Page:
Possuelo said government neglect meant such self-defense groups were now an essential way for Indigenous communities to defend themselves. “They aren’t the ones who should be here risking their lives, the Brazilian government should be. But it isn’t here – and it behaves almost like their enemy by protecting the invaders. So this is exactly what they must do.”

Responding to Possuelo’s criticisms, a Funai spokesperson said it was taking “effective and practical” steps to support Indigenous communities and had spent more than £13.2m on inspection operations designed to protect them. “Funai … has spared no effort in acting, alongside … environmental agencies and security forces, to strengthen activities designed to fight illegal activity in Indigenous areas and ensure the protection of Indigenous communities,” they claimed.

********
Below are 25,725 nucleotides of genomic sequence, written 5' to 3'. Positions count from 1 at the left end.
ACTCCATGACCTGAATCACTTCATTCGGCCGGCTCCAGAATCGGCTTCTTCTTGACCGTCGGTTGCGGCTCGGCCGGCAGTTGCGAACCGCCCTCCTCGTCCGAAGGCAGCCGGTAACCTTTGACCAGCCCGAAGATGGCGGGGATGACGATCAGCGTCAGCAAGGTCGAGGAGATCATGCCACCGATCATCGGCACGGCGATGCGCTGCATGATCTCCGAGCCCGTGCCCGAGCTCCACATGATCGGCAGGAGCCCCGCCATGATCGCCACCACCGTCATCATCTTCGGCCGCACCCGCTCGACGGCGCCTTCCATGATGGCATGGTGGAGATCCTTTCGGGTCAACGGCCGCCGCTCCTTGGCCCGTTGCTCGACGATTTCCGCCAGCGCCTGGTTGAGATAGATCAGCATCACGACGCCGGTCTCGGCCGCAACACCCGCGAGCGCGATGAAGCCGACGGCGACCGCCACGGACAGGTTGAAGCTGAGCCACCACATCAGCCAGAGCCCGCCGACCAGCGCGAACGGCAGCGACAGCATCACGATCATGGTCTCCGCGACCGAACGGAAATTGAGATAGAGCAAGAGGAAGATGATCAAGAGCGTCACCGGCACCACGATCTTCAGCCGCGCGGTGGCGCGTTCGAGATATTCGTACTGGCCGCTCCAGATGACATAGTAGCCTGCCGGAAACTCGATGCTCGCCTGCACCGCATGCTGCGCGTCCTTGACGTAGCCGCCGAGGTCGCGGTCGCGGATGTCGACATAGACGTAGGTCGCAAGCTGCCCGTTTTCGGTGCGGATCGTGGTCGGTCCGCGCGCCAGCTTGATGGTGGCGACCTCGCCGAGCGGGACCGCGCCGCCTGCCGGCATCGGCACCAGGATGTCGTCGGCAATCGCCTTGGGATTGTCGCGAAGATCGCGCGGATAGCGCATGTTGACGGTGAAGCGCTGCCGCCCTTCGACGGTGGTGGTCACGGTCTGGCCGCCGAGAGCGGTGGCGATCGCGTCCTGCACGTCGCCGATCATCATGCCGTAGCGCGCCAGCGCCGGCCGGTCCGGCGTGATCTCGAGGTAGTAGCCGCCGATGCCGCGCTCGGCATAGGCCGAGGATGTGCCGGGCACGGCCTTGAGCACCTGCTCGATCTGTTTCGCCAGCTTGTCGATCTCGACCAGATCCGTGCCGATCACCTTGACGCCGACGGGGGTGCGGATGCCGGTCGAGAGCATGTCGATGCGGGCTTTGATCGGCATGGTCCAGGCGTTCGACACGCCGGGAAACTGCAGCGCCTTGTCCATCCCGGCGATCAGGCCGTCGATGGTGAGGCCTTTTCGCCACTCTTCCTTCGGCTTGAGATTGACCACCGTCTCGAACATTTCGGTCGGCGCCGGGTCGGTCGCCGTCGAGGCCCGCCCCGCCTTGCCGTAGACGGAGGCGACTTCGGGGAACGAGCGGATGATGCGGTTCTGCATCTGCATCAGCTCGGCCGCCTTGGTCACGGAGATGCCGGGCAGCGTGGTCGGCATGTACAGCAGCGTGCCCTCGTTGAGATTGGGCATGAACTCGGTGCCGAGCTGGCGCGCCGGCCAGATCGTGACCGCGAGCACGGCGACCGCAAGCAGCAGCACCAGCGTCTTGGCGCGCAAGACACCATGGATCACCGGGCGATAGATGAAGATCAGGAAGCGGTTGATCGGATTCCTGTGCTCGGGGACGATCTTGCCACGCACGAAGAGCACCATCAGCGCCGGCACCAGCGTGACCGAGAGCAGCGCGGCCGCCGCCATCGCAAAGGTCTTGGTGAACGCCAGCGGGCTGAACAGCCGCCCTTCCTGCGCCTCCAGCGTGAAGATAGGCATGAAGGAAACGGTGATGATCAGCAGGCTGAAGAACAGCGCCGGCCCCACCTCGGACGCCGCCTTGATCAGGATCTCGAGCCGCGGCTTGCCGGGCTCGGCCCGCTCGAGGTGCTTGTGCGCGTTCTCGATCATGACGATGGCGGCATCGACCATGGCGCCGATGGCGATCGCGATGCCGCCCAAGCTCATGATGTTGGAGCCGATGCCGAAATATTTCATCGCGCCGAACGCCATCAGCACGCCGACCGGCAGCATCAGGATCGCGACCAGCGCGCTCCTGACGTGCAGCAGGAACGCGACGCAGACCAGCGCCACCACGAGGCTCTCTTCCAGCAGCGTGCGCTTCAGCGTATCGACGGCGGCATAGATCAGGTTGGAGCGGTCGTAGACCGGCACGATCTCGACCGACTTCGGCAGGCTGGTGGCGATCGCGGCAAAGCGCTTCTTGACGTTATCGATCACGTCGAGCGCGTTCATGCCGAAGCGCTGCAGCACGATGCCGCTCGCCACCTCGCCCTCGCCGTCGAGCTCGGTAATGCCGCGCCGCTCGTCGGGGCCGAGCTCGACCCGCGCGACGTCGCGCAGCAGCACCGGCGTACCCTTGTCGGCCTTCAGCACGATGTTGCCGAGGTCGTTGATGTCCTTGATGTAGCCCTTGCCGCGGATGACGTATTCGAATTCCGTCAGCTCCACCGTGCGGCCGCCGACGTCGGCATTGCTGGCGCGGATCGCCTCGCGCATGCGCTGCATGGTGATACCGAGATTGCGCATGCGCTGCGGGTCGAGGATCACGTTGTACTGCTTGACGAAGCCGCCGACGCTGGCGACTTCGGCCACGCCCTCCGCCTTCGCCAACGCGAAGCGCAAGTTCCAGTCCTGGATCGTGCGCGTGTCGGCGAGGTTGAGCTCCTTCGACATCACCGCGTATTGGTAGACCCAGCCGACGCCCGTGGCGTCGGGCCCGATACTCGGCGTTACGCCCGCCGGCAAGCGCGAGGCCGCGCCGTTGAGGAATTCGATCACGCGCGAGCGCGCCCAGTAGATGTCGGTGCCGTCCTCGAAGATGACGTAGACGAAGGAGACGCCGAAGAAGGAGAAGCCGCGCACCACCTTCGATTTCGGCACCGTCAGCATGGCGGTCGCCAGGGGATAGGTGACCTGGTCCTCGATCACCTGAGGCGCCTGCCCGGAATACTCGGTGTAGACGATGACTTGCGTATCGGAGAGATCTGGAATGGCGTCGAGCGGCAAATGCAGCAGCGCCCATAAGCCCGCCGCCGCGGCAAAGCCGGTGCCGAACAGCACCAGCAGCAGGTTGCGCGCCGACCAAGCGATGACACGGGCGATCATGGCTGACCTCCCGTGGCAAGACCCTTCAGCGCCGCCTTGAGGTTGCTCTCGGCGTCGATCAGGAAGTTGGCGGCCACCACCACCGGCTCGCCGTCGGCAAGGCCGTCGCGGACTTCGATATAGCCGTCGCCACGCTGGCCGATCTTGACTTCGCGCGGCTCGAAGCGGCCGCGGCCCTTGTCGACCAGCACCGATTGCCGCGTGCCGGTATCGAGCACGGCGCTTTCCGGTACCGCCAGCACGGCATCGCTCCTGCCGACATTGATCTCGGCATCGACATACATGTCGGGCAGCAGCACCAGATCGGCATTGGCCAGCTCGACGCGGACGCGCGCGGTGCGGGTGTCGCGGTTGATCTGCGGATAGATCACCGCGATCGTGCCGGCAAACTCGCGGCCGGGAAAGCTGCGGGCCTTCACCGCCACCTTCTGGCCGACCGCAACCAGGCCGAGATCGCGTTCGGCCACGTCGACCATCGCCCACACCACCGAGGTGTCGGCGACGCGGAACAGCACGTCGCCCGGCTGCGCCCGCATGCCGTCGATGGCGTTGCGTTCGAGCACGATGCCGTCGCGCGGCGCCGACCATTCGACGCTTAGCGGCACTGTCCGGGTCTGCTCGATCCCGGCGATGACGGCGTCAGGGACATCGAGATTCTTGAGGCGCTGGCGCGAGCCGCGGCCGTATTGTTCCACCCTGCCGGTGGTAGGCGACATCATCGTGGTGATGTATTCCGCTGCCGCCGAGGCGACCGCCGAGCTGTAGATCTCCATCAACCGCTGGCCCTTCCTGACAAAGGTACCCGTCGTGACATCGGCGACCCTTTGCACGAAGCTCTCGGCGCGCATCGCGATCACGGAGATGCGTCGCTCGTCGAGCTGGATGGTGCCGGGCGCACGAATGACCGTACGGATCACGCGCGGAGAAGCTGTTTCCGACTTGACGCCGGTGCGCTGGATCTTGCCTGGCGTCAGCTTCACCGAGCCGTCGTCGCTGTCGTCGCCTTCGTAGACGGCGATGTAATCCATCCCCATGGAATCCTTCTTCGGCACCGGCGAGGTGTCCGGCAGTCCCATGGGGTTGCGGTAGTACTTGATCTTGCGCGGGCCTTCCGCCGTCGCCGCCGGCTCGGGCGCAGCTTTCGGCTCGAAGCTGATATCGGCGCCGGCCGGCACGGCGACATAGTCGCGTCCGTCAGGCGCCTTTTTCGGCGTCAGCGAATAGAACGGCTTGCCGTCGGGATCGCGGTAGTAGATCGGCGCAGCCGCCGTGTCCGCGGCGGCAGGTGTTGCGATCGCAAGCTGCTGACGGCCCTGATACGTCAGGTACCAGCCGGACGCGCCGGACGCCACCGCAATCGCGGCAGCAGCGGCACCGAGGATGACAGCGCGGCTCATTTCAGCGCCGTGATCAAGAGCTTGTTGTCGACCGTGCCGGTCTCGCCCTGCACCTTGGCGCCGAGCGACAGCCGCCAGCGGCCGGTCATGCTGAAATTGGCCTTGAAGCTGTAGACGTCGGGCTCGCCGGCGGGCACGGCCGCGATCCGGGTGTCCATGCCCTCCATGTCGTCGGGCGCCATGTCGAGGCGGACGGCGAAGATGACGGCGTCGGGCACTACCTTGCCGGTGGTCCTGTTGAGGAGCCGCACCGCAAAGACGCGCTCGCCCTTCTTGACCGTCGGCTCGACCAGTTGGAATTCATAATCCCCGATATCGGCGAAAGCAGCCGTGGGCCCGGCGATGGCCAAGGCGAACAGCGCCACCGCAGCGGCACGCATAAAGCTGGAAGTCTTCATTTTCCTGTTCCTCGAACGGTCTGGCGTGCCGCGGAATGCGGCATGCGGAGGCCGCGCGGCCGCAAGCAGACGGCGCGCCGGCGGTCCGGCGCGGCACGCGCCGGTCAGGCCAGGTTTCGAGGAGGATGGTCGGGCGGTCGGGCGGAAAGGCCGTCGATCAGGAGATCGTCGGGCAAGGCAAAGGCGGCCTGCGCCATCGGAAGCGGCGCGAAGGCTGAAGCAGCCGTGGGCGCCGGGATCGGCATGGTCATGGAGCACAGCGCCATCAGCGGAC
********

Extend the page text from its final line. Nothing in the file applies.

Possuelo said he felt dispirited by the plight of Brazil’s Indigenous communities. “Sometimes I feel ashamed to say I’m a Brazilian.” But he voiced optimism that political change was coming, with polls suggesting Bolsonaro will lose October’s election to the former president Luiz Inácio Lula da Silva, who has promised to create a ministry for Native peoples.

“I just hope he [Bolsonaro] doesn’t try any silliness, claiming the elections were rigged or the electronic voting system doesn’t work and all that nonsense, like his mate Trump in the US,” Possuelo said, noting the criminal investigations the former US president now faced.

“Beware, Bolsonaro. You might suffer the same fate,” Possuelo quipped, as darkness fell on the jungle camp where he was sleeping in a hammock surrounded by the people he has devoted his life to defending.